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A C-130J Aircraft is taxing from left to right with the flight line behind it. Tech school instructor crews compete in annual Turkey Shoot
The annual local combat airlift competition, known as the Turkey Shoot, pitted rivals against one another in timed events including heavy equipment airdrops, points of interest, visual points assault landing and backing accuracy June 8, 2018, at Little Rock Air Force Base, Arkansas. "The 314th Airlift Wing’s Turkey Shoot competition provided an
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A male assists a male adjust a grey helmet. Airmen learn deployment procedures during exercise
Little Rock Airmen fine-tuned their skills during a deployment exercise Feb. 21, 2018, at Little Rock Air Force Base, Arkansas. One of the simulations was focused on leaving for and arriving to a deployed location, and walking Airmen through out-processing from their home station. Airmen left on simulated flights and returned to a simulated
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Default Air Force Logo Redistributing C-130J fleet across AMC
AirMobility Command is extending the life of the C-130J as they change how theymanage the fleet, ensuring more flexibility to respond to operational needs. The AirForce's current fleet management approach assigns platforms to particular wingsand keep them with those units through the life of the platform. This approachgives wings ownership of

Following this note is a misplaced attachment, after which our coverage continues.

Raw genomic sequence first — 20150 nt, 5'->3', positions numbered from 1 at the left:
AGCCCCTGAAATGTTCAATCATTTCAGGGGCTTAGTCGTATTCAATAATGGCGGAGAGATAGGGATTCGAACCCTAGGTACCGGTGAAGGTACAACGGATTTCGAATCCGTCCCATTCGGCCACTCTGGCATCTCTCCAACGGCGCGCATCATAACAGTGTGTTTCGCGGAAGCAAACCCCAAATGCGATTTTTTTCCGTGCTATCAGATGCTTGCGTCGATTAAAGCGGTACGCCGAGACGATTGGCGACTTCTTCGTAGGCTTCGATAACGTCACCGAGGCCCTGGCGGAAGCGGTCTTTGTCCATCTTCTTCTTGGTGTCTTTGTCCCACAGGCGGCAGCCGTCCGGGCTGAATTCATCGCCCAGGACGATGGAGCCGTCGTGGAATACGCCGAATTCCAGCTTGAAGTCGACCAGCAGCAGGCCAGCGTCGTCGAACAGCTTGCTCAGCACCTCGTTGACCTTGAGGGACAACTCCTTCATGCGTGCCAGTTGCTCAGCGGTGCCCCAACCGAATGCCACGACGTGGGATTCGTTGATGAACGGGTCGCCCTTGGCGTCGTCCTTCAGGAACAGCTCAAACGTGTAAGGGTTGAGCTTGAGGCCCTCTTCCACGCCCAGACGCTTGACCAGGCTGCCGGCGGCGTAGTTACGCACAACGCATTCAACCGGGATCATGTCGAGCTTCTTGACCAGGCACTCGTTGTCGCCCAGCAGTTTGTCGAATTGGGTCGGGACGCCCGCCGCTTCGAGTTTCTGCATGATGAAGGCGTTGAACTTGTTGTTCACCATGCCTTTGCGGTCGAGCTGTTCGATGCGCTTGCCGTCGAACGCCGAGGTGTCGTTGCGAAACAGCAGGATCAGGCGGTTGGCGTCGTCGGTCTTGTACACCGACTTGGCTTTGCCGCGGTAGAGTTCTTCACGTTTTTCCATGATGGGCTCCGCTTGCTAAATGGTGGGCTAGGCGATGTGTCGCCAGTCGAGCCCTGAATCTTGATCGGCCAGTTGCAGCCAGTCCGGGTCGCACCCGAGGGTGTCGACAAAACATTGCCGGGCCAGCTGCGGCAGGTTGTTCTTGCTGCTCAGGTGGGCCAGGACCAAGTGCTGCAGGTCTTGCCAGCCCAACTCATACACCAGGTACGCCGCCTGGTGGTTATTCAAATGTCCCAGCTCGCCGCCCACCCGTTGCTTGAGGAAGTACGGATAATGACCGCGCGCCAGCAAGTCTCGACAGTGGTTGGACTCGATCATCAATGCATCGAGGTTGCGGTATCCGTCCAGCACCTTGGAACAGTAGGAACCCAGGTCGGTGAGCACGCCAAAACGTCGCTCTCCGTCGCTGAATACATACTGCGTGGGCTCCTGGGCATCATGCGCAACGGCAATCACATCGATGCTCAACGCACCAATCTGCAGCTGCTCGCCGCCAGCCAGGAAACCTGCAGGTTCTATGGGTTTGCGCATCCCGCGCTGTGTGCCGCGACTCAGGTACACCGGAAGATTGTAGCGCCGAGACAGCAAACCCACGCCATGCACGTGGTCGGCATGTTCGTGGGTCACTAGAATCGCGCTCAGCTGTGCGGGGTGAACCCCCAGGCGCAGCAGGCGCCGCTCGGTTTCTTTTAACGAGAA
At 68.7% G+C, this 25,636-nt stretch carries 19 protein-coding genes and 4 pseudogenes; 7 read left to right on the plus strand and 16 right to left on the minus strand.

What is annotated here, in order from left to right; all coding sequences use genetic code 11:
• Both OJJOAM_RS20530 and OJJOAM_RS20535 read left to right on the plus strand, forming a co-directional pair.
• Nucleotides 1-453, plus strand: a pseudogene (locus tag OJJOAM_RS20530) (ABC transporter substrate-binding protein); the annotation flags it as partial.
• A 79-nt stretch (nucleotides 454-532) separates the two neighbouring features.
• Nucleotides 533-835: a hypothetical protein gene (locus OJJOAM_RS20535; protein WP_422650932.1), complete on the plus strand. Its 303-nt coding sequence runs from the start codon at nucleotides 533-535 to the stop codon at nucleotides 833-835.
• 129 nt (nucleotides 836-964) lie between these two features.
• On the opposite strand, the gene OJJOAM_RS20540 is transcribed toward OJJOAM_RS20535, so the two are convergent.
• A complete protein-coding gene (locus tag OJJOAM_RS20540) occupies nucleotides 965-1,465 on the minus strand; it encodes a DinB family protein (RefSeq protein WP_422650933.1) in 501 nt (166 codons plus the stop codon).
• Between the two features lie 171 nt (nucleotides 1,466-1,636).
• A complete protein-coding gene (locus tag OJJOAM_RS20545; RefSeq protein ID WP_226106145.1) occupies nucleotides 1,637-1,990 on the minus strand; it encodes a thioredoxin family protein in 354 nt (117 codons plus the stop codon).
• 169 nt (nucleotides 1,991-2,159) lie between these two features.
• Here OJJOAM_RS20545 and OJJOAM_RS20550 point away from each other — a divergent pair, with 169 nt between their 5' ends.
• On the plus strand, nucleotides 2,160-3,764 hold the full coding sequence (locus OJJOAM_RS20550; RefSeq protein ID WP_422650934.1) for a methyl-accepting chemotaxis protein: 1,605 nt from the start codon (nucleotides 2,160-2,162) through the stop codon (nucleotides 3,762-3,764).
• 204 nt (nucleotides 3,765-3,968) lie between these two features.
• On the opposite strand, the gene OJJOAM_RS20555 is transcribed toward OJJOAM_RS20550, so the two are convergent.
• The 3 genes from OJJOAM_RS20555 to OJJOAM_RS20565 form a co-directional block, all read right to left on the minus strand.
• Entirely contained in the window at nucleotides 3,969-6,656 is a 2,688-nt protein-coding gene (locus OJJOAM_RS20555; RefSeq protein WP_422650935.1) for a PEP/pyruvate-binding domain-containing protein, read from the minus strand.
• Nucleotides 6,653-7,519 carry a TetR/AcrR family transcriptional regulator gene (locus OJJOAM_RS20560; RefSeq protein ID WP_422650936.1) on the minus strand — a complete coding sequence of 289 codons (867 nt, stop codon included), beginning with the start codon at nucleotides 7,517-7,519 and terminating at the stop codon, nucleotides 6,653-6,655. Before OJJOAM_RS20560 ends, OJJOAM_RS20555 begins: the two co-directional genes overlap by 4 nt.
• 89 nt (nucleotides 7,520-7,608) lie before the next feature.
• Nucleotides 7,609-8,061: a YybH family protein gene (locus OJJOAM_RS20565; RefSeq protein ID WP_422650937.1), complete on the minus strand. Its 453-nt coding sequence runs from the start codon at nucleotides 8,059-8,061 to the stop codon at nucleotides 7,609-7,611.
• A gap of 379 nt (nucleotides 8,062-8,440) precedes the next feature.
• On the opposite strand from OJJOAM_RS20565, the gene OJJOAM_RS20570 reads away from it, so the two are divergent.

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Senior Airman Julian Santiago, 19th Maintenance Squadron dedicated crew chief, receives the key to Little Rock's newest C-130J from Yakota AB, Japan Crew chief key to combat airlift
Did you know that every C-130J on Little Rock Air Force basehas a special key?  This key doesn’tstart the plane, it doesn’t open the plane, in fact it has no practical purposewith the plane at all. Yet a select few crew chiefs have the honor of receivingthis key where exceptional work is the standard.Little Rock AFB received a C-130J from Yakota
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Senior Airman Dillon Reynolds, 41st Airlift Squadron C-130J instructor loadmaster, is nominated for the Combat Airlifter of the Week July 7, 2017, at Little Rock Air Force Base, Ark. Reynolds was selected for his efforts during a humanitarian relief mission in Peru. (U.S. Air Force photo by Airman 1st Class Grace Nichols) Combat Airlifter of the Week: Senior Airman Dillon Reynolds